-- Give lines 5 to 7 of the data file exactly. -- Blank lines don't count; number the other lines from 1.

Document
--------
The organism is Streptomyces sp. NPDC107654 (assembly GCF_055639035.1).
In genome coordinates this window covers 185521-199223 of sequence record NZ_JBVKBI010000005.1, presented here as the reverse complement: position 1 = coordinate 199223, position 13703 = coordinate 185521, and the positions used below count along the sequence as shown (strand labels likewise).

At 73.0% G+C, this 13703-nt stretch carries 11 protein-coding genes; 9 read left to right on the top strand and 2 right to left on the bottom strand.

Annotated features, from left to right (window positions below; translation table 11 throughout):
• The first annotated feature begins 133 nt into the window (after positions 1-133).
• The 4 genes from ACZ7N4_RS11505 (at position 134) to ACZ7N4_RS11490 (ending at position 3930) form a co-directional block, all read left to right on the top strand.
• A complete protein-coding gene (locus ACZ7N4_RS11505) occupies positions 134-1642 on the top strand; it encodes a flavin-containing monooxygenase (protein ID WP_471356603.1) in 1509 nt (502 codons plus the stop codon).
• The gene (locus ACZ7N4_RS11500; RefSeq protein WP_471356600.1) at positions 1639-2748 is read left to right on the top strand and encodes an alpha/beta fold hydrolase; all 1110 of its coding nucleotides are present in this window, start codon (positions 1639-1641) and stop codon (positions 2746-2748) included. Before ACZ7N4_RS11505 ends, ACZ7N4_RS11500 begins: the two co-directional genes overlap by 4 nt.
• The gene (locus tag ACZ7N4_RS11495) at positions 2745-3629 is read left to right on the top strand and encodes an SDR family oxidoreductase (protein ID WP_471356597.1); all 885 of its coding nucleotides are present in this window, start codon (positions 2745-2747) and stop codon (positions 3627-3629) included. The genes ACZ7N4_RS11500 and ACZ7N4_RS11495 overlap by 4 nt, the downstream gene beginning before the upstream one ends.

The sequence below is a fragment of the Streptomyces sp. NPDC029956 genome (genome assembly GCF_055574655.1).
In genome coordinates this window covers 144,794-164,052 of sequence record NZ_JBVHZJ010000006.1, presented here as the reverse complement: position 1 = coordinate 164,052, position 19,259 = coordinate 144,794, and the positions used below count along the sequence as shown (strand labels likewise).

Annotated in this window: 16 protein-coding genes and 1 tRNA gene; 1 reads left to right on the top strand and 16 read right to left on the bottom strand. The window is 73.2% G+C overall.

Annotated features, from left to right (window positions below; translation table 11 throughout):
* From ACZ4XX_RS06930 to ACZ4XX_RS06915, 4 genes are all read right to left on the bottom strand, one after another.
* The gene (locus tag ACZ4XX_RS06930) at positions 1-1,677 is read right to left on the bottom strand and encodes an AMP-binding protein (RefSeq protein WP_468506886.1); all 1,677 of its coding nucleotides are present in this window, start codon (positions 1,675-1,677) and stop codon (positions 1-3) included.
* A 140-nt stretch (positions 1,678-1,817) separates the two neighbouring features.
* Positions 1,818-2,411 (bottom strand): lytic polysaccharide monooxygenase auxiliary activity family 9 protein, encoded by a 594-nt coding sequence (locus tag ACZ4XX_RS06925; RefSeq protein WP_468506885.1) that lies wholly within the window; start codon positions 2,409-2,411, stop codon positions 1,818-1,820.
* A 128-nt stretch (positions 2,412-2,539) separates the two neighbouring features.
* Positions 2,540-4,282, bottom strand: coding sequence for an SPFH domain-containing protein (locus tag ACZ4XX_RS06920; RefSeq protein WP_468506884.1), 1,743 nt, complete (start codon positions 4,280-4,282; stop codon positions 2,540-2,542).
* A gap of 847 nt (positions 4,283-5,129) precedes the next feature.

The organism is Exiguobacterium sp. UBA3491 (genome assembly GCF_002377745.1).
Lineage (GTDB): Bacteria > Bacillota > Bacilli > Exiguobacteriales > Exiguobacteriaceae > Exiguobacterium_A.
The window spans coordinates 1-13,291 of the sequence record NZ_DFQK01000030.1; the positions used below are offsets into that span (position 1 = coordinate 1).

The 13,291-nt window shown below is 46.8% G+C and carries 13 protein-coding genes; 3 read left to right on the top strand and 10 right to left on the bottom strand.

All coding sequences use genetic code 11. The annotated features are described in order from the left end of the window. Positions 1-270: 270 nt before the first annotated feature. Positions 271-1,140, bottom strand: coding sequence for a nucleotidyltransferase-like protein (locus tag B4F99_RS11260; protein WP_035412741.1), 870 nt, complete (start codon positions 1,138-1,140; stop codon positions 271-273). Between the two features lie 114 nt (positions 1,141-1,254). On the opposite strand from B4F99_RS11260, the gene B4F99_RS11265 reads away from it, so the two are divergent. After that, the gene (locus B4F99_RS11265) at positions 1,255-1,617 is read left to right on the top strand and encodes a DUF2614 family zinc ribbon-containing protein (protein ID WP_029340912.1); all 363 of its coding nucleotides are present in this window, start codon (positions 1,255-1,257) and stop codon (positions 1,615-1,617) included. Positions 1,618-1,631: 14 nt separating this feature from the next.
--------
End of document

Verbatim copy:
• The first annotated feature begins 133 nt into the window (after positions 1-133).
• The 4 genes from ACZ7N4_RS11505 (at position 134) to ACZ7N4_RS11490 (ending at position 3930) form a co-directional block, all read left to right on the top strand.
• A complete protein-coding gene (locus ACZ7N4_RS11505) occupies positions 134-1642 on the top strand; it encodes a flavin-containing monooxygenase (protein ID WP_471356603.1) in 1509 nt (502 codons plus the stop codon).